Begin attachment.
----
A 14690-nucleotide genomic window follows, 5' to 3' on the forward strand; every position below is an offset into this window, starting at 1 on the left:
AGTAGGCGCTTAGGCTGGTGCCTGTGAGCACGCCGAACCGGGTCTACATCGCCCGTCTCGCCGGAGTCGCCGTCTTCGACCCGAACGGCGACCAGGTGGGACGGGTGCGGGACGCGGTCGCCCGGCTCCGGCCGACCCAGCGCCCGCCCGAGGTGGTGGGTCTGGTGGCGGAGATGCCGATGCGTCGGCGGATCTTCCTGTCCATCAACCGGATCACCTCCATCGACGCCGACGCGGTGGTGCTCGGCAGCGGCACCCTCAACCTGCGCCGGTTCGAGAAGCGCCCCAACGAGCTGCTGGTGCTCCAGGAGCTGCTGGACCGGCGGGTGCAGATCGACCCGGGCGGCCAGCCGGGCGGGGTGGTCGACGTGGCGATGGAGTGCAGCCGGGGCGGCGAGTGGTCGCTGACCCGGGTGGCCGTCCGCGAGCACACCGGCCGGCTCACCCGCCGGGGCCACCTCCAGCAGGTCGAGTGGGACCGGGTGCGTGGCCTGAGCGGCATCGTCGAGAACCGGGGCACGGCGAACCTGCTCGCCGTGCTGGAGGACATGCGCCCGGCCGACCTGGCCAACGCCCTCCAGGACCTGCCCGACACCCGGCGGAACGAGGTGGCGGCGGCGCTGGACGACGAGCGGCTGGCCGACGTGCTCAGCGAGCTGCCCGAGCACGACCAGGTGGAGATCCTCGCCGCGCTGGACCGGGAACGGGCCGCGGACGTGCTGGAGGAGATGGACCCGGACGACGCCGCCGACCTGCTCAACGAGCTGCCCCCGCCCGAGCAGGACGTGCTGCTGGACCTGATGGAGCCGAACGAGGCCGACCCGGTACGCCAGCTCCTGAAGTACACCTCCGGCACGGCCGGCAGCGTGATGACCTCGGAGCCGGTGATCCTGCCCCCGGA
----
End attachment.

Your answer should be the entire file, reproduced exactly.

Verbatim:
A 14690-nucleotide genomic window follows, 5' to 3' on the forward strand; every position below is an offset into this window, starting at 1 on the left:
AGTAGGCGCTTAGGCTGGTGCCTGTGAGCACGCCGAACCGGGTCTACATCGCCCGTCTCGCCGGAGTCGCCGTCTTCGACCCGAACGGCGACCAGGTGGGACGGGTGCGGGACGCGGTCGCCCGGCTCCGGCCGACCCAGCGCCCGCCCGAGGTGGTGGGTCTGGTGGCGGAGATGCCGATGCGTCGGCGGATCTTCCTGTCCATCAACCGGATCACCTCCATCGACGCCGACGCGGTGGTGCTCGGCAGCGGCACCCTCAACCTGCGCCGGTTCGAGAAGCGCCCCAACGAGCTGCTGGTGCTCCAGGAGCTGCTGGACCGGCGGGTGCAGATCGACCCGGGCGGCCAGCCGGGCGGGGTGGTCGACGTGGCGATGGAGTGCAGCCGGGGCGGCGAGTGGTCGCTGACCCGGGTGGCCGTCCGCGAGCACACCGGCCGGCTCACCCGCCGGGGCCACCTCCAGCAGGTCGAGTGGGACCGGGTGCGTGGCCTGAGCGGCATCGTCGAGAACCGGGGCACGGCGAACCTGCTCGCCGTGCTGGAGGACATGCGCCCGGCCGACCTGGCCAACGCCCTCCAGGACCTGCCCGACACCCGGCGGAACGAGGTGGCGGCGGCGCTGGACGACGAGCGGCTGGCCGACGTGCTCAGCGAGCTGCCCGAGCACGACCAGGTGGAGATCCTCGCCGCGCTGGACCGGGAACGGGCCGCGGACGTGCTGGAGGAGATGGACCCGGACGACGCCGCCGACCTGCTCAACGAGCTGCCCCCGCCCGAGCAGGACGTGCTGCTGGACCTGATGGAGCCGAACGAGGCCGACCCGGTACGCCAGCTCCTGAAGTACACCTCCGGCACGGCCGGCAGCGTGATGACCTCGGAGCCGGTGATCCTGCCCCCGGA